HOWDY DAVIS

 Chief Factor - Staff Writer

 

 

 

 

 

 

 

 

 

 

 

 

 

 

 

 

 

 

 

 

 

 

 

 

 

 

 

 

 

 

 

 

 

 

 

 

 

 

 

 

 

 

 

 

 

 

 

 

 

 

 

 

 

 

 

 

 

 

 

 

 

 

 

 

 

 

 

SMOKE SIGNALS

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BLACK POWDER SHOOTING PART 2

Taking the time to do it right.

This article continues to deal with target shooting, beginning with the loading procedure for patched round ball.

First, pour an appropriate amount of powder from your container (powder horn, etc.) into the measurer. Start with a volume of powder that is ten grains less than the caliber of gun you are going to load. Close the container, then pour the powder down the barrel Place a dry, pre-cut, patch, lubed with spit, centered over the muzzle. Place a ball centered over the patch. Start the ball into the muzzle with the short side of a short-starter. Then, using the ramrod, push the patched ball down until it seats firmly on top of the powder. It's best to use a ramrod that is six inches longer than your barrel. At this point the load is firmly seated. After you determine which load you will be using most often, take your pocket knife and score a very shallow ring around the ram rod right at the top of the barrel. This way you will always be able to tell when your gun is loaded (some folks even have a ring for two or three favorite loads). It's also wise to have in your bench box an oak block of wood that fits the palm of your hand with a hole drilled half way through to help you seat your ball with good force.

Firing procedure:

Make sure the backstop is adequate to stop the ball and that area is clear. Set the trigger if applicable, pull the cock or hammer to rear to engage full cock notch, prime the pan for a flint or place a cap on the nipple for a percussion lock.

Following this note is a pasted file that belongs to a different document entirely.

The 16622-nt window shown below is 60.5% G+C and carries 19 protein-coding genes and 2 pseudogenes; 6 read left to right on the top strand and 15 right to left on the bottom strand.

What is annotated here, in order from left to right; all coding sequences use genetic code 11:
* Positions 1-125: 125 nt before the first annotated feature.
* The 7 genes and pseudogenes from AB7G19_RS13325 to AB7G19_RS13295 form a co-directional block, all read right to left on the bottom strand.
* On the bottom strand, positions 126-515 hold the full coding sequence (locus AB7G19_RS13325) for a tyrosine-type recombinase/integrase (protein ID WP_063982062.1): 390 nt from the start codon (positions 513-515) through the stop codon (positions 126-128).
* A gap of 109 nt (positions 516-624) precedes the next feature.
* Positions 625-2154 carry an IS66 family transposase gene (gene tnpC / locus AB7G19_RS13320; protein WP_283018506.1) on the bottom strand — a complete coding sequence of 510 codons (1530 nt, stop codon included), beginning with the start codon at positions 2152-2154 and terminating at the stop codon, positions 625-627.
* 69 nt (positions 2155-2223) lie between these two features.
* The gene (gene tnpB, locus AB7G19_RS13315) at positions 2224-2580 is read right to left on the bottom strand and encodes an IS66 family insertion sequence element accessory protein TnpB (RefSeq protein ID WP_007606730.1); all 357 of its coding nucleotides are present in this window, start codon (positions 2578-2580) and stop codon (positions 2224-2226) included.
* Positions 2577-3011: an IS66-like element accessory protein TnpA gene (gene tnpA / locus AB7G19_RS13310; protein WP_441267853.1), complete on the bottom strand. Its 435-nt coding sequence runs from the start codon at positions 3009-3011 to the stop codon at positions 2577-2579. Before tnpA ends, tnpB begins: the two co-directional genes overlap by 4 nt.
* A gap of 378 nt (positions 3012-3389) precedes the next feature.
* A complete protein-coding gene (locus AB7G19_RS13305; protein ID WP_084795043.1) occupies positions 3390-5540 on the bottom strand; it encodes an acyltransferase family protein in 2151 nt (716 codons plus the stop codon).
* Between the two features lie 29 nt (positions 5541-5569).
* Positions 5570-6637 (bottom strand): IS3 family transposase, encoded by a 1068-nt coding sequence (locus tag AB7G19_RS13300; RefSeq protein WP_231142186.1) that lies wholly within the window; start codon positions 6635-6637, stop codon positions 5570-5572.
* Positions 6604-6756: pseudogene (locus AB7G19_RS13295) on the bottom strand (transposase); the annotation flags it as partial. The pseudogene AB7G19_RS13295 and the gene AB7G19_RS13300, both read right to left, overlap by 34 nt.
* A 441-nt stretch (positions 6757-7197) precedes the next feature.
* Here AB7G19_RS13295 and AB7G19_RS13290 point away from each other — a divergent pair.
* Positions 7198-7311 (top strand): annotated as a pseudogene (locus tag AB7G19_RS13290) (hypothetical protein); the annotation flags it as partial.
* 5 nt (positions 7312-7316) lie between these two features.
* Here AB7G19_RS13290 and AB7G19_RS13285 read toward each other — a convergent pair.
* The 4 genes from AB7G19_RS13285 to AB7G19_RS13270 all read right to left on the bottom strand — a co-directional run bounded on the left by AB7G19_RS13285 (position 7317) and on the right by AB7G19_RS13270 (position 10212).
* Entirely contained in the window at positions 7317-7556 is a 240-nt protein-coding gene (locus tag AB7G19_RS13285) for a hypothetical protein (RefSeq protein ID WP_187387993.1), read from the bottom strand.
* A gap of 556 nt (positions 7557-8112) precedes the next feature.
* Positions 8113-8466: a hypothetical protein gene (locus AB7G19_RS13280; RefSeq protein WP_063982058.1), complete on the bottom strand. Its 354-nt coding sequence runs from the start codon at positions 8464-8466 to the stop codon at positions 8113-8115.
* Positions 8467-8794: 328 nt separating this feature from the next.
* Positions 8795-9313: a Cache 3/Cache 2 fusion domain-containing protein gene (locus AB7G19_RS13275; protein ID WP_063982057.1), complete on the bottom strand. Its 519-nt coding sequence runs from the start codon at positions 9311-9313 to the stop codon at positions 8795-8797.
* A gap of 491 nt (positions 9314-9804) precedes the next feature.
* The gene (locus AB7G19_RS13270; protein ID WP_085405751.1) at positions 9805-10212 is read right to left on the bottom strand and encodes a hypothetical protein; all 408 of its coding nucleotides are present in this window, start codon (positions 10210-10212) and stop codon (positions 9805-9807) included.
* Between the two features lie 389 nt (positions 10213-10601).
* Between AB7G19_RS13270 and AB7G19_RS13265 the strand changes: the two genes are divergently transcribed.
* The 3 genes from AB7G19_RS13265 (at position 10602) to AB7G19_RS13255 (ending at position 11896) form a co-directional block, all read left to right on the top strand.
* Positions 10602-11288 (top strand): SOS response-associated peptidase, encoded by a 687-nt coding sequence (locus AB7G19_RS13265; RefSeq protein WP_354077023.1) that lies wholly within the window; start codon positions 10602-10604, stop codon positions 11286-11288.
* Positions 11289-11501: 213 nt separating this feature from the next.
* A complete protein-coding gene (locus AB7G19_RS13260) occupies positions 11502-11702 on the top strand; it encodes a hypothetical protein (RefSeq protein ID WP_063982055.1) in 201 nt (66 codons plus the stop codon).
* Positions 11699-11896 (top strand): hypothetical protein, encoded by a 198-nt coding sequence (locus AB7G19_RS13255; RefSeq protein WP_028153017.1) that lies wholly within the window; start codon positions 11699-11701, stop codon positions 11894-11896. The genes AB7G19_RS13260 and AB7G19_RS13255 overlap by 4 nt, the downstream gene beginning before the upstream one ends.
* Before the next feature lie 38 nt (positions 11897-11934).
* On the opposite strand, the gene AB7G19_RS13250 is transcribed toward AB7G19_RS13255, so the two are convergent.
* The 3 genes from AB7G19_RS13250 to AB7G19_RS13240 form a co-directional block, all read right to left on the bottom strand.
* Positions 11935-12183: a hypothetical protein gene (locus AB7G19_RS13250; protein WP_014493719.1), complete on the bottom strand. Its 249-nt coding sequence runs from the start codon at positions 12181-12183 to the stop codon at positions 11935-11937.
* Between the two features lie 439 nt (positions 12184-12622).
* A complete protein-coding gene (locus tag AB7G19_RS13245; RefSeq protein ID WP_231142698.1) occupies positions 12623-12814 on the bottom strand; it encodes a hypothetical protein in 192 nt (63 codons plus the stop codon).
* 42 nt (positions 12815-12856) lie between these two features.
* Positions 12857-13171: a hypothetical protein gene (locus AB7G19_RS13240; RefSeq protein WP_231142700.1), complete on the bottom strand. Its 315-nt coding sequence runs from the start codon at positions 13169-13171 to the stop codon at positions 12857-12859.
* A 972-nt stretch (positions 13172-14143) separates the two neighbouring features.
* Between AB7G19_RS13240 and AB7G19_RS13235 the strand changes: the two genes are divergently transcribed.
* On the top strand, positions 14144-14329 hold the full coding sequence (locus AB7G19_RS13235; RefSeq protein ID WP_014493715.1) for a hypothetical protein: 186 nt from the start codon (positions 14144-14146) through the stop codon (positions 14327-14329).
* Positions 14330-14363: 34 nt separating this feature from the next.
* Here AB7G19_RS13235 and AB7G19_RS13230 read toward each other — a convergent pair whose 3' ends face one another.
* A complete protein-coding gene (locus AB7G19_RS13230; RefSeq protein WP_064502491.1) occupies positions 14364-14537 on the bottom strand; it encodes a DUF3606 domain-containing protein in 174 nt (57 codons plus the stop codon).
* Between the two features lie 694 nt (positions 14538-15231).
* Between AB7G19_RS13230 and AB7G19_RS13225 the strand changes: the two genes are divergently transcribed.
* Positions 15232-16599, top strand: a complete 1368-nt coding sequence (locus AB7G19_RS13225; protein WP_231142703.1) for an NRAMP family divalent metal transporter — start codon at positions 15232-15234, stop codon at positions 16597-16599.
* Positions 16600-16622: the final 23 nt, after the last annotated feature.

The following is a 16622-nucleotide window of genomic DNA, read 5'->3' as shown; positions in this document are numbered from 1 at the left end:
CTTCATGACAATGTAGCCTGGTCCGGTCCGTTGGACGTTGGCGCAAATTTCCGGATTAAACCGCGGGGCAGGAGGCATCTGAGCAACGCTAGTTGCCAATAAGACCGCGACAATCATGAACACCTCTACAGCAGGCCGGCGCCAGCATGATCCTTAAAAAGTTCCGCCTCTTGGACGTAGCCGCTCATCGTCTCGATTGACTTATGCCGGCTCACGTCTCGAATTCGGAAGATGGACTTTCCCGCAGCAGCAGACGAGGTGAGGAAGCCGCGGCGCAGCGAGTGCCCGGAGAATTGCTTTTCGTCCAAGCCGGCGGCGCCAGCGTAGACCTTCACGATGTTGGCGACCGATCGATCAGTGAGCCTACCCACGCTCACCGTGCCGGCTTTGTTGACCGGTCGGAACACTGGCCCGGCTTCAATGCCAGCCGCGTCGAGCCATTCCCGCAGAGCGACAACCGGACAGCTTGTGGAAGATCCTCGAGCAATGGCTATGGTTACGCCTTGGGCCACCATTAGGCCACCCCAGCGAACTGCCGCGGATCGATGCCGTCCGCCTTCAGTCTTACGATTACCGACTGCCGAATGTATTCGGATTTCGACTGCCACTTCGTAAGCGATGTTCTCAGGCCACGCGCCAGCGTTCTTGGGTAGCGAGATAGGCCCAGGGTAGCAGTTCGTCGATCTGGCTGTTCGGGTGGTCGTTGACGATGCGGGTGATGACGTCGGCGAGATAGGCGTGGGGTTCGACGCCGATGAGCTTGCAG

Mis-fire causes:

Dull flint, flint alignment; bad cap; caps stuck in hammer pocket; cap not firmly seated on nipple; dry ball or ball and powder not in proper sequence; damp powder.

Tools and methods:

Napping hammer to sharpen dull flints,; nipple wrench to remove nipple to "prime" behind ball to get rid of a dry ball; ball puller if all else fails or if you consider a bad load too dangerous to shoot out ( reason is charge amount unknown or charge has been in the firearm for an unknown time); 4 F dispenser to put powder into flash channel.

Rifling:

One twist means one 360 degree revolution. Thereís a lot of arguments about whether to have a fast twist or a slow one. The twist will affect results when finding the "group." A fast twist is considered one 360 degree turn in 48" of barrel length. A single 360 degree turn in less length ( 1 in 32" or 1 in 20" ) would still be considered a fast twist. A slow twist is considered one 360 degree turn in more than 48" of length. One 360 degree turn in longer lengths like one inch in 54," 1 in 66", or 1 in 70" are all considered slow twists. No single twist is applicable for all calibers. Conical balls often shoot better out of a faster twist barrel than will a round ball. A round ball will usually shoot better out of a slow twist than a conical will.

Spin:

The faster the twist the more spin to the projectile and the higher the velocity the more spin to the projectile, High velocity plus a fast twist equals a chance of possibly stripping the lands. Pistols have a very fast twist ( 1 in 20" ) But the charge is comparatively small so velocity is low. The aerodynamics of a round ball gives it a low ballistic coefficient ( 490 = .056 / 530 = .061 /535 = .062 ) A round ball doesnít require a lot of spin to stabilize.